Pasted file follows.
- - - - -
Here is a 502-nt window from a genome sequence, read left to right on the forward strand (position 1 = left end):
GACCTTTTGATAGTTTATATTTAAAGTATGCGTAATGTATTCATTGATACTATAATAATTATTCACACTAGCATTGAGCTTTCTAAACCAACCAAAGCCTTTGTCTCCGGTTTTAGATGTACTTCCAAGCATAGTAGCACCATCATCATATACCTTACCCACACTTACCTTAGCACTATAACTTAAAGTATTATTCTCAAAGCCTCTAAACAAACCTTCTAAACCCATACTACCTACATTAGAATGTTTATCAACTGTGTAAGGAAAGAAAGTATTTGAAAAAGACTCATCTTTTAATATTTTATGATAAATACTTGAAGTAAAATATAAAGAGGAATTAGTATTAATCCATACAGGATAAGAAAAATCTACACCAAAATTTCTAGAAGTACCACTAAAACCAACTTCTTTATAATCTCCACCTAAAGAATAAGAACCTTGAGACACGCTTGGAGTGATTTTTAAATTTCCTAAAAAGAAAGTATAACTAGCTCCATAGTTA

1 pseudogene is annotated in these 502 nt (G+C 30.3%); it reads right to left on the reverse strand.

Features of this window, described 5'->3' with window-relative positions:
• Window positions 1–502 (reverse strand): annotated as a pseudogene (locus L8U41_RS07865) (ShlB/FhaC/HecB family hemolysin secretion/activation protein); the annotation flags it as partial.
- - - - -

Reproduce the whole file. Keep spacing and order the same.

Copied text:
Here is a 502-nt window from a genome sequence, read left to right on the forward strand (position 1 = left end):
GACCTTTTGATAGTTTATATTTAAAGTATGCGTAATGTATTCATTGATACTATAATAATTATTCACACTAGCATTGAGCTTTCTAAACCAACCAAAGCCTTTGTCTCCGGTTTTAGATGTACTTCCAAGCATAGTAGCACCATCATCATATACCTTACCCACACTTACCTTAGCACTATAACTTAAAGTATTATTCTCAAAGCCTCTAAACAAACCTTCTAAACCCATACTACCTACATTAGAATGTTTATCAACTGTGTAAGGAAAGAAAGTATTTGAAAAAGACTCATCTTTTAATATTTTATGATAAATACTTGAAGTAAAATATAAAGAGGAATTAGTATTAATCCATACAGGATAAGAAAAATCTACACCAAAATTTCTAGAAGTACCACTAAAACCAACTTCTTTATAATCTCCACCTAAAGAATAAGAACCTTGAGACACGCTTGGAGTGATTTTTAAATTTCCTAAAAAGAAAGTATAACTAGCTCCATAGTTA

1 pseudogene is annotated in these 502 nt (G+C 30.3%); it reads right to left on the reverse strand.

Features of this window, described 5'->3' with window-relative positions:
• Window positions 1–502 (reverse strand): annotated as a pseudogene (locus L8U41_RS07865) (ShlB/FhaC/HecB family hemolysin secretion/activation protein); the annotation flags it as partial.